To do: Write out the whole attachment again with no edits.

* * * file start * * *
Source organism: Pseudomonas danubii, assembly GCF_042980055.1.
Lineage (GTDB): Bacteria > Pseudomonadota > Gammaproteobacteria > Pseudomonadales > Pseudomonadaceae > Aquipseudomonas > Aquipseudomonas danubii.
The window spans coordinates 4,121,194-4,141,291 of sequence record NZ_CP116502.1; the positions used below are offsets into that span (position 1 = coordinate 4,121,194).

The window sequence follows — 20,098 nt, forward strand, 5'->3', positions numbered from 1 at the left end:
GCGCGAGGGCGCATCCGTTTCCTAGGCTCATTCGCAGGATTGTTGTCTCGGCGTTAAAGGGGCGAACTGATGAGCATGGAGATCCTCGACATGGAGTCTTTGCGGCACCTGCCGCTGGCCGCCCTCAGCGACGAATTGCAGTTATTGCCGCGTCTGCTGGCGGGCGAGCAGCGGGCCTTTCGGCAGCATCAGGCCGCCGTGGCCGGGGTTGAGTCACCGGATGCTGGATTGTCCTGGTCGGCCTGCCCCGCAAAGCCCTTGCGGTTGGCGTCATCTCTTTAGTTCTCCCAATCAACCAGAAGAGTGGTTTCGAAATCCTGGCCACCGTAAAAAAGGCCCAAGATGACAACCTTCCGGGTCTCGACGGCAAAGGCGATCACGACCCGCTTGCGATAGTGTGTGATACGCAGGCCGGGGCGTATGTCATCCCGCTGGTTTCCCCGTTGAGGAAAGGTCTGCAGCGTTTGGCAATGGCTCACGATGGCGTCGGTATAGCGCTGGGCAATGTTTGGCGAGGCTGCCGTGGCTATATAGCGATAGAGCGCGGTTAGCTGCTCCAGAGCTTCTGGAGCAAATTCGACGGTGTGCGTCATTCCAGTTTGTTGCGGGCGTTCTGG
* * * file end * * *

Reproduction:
Source organism: Pseudomonas danubii, assembly GCF_042980055.1.
Lineage (GTDB): Bacteria > Pseudomonadota > Gammaproteobacteria > Pseudomonadales > Pseudomonadaceae > Aquipseudomonas > Aquipseudomonas danubii.
The window spans coordinates 4,121,194-4,141,291 of sequence record NZ_CP116502.1; the positions used below are offsets into that span (position 1 = coordinate 4,121,194).

The window sequence follows — 20,098 nt, forward strand, 5'->3', positions numbered from 1 at the left end:
GCGCGAGGGCGCATCCGTTTCCTAGGCTCATTCGCAGGATTGTTGTCTCGGCGTTAAAGGGGCGAACTGATGAGCATGGAGATCCTCGACATGGAGTCTTTGCGGCACCTGCCGCTGGCCGCCCTCAGCGACGAATTGCAGTTATTGCCGCGTCTGCTGGCGGGCGAGCAGCGGGCCTTTCGGCAGCATCAGGCCGCCGTGGCCGGGGTTGAGTCACCGGATGCTGGATTGTCCTGGTCGGCCTGCCCCGCAAAGCCCTTGCGGTTGGCGTCATCTCTTTAGTTCTCCCAATCAACCAGAAGAGTGGTTTCGAAATCCTGGCCACCGTAAAAAAGGCCCAAGATGACAACCTTCCGGGTCTCGACGGCAAAGGCGATCACGACCCGCTTGCGATAGTGTGTGATACGCAGGCCGGGGCGTATGTCATCCCGCTGGTTTCCCCGTTGAGGAAAGGTCTGCAGCGTTTGGCAATGGCTCACGATGGCGTCGGTATAGCGCTGGGCAATGTTTGGCGAGGCTGCCGTGGCTATATAGCGATAGAGCGCGGTTAGCTGCTCCAGAGCTTCTGGAGCAAATTCGACGGTGTGCGTCATTCCAGTTTGTTGCGGGCGTTCTGG